Everyday Pavlova

Hello, dear readers! Apologies for my lengthy absence but I’ve been working on a few writing projects lately.

I’ve been trying my hand at writing different types of fiction and I’m loving the new challenge and the creative freedom this has given me. However, working on longer writing projects requires a different kind of focus and I haven’t wanted to risk losing my momentum. But I’m back now and I’ll be popping up more regularly in the future.

This easy pavlova recipe was inspired by a conversation I enjoyed last week at a popup dinner in Sydney to celebrate 20 years of Foxtel’s Lifestyle Channel.

At the dinner, which coincided with World Gratitude Day, I was seated at a table hosted by Paul West, the affable host of the excellent series, River Cottage Australia. Inspired by the dishes we enjoyed by Paul, Nigella Lawson, Maggie BeerDonna HayJamie Oliver and Matt Moran, the conversation naturally turned to food: our table discussed everything from food trends, rural life vs city living, shopping for food, healthy and unhealthy approaches to food, home baking, baby food and growing your own food. Everyone has a different approach to food so it was an interesting and stimulating conversation. It got me thinking about why food is so important to me and why I’m such a passionate advocate of home cooking

Home cooking is important because it’s an opportunity to bond with those you care about and to create treasured memories.

The food my parents dished up night after night when I was growing up wasn’t fancy. Sure, sometimes they’d push the boat out but most of the time they cooked simply and efficiently. What made their cooking special, however, was their appreciation of flavour, their knowledge of ingredients and their willingness to experiment and try new things.

A simple roast chicken. Braised pork and green beans. Spaghetti with local prawns and Goolwa cockles.  Dumplings. My beloved tuna mornay.  Prawn and pork noodle soup (Har Mee). Rosemary lamb roast with potato bake. A fuss-free beef stir fry. A pavlova topped with berries.

I adore pavlova so I’ve made lots of different kinds of kinds over the years. I’ve made a triple layered pavlova with raspberries, pomegranate and rose petals for Christmas Day lunch and a deconstructed pavlova when my daughter accidentally destroyed a pavlova I’d just taken out of the oven. I’ve even made a Messy Pavlova, or, as I called it, Eton Mess Down Under style, where I replaced the usual meringues with pavlova pieces.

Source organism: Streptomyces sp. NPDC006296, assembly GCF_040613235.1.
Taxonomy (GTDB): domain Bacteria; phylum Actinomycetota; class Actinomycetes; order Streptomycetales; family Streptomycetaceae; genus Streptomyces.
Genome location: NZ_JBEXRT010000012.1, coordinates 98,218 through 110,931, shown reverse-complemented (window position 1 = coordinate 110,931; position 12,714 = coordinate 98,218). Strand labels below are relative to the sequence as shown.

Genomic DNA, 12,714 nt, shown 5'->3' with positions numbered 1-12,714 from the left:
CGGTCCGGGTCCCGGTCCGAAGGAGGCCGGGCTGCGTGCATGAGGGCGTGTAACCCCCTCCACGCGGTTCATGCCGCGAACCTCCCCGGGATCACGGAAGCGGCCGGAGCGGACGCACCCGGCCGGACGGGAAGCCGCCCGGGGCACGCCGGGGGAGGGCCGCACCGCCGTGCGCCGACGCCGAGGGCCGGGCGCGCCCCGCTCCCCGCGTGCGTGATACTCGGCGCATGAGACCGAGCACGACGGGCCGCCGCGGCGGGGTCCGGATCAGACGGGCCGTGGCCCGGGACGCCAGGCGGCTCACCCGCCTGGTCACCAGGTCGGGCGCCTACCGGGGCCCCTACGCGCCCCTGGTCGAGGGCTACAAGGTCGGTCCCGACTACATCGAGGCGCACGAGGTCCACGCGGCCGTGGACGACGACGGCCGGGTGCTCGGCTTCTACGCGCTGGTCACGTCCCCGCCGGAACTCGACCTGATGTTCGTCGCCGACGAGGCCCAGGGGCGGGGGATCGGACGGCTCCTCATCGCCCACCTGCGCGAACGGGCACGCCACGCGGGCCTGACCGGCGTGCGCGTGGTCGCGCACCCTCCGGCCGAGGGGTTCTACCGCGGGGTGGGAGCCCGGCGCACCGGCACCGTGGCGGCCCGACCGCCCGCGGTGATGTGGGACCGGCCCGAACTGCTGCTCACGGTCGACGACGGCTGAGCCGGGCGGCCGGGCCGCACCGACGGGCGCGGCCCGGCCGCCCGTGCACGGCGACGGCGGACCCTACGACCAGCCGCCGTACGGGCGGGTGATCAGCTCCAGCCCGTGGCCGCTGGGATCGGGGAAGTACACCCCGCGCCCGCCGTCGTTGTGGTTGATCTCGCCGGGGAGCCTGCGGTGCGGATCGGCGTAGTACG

But this pavlova is your simple, everyday kind of pavlova. This is the pav you can enjoy after a weekend BBQ with the family. Or the pav you can take to a friend’s house when asked to ‘bring a plate.’ It’s the pav you can make when you have too many eggs in the house and the pav you can make to surprise someone on their birthday.

I hope you like it. Enjoy!

Recipe type: Dessert

Cuisine: Australian

Prep time:  18 mins

Cook time:  75 mins

Total time:  1 hour 33 mins


  • 4 egg whites at room temperature
  • Pinch of salt
  • ¾ cup caster sugar (or 1 for 1 sugar substitute such as stevia)
  • 2 teaspoons cornflour
  • 1 teaspoon red wine vinegar (you can substitute white vinegar)
  • 1 teaspoon vanilla bean essence
  • 300 mls thickened cream
  • 1 teaspoon vanilla bean essence
  • ½ punnet strawberries
  • ½ punnet blueberries
  • ½ punnet raspberries


  1. Preheat oven to 180 degrees Celsius
  2. Check that all your mixing equipment is clean to ensure that the meringue rises properly. Use a paper towel dipped in white vinegar to wipe out your mixing bowl.
  3. Line one baking trays with baking paper and draw a 20cm circle on it (you can trace around a plate).
  4. Beat egg whites and salt on high with a stand or hand mixer for a few minutes until peaks begin to form.
  5. Add sugar in four batches, beating well after each addition, until the meringue is thick and shiny.
  6. Sprinkle over the corn flour, red wine vinegar and vanilla essence and fold in gently with a spatula. Try to keep as much volume in the meringue as possible.
  7. Using a spatula, dollop spoonfuls of meringue onto your circle, smoothing the top out with the back of the spoon or an offset spatula. Indent slightly in the centre if you wish.
  8. Put baking trays into the oven and immediately turn the oven down to 150 degrees Celsius. Bake for 30 minutes and then reduce heat to 120 degrees Celsius and bake for another 45 minutes. Turn oven off and leave pavlova to cool completely before taking out of the oven.
  9. Whip cream with one teaspoon of vanilla essence for a few minutes until firm.
  10. Carefully peel the baking paper off the base of the pavlova and place the pavlova on a serving plate. You may invert the pavlova if you wish but I like it either way. Spread the whipped cream on top and decorate your pavlova with mixed berries.


  1. Dairy free – you can replace the cream with coconut yoghurt for a fresher, tangier taste.
  2. Mascarpone – you can replace half the cream with mascarpone cheese for a velvety rich topping
  3. Berry free – you can replace the berries with sliced mango, kiwifruit, passionfruit, nectarines, plums, peaches or apricots.
  4. Chocolate – you can add chocolate shavings
  5. Coconut – you can add dried coconut shavings

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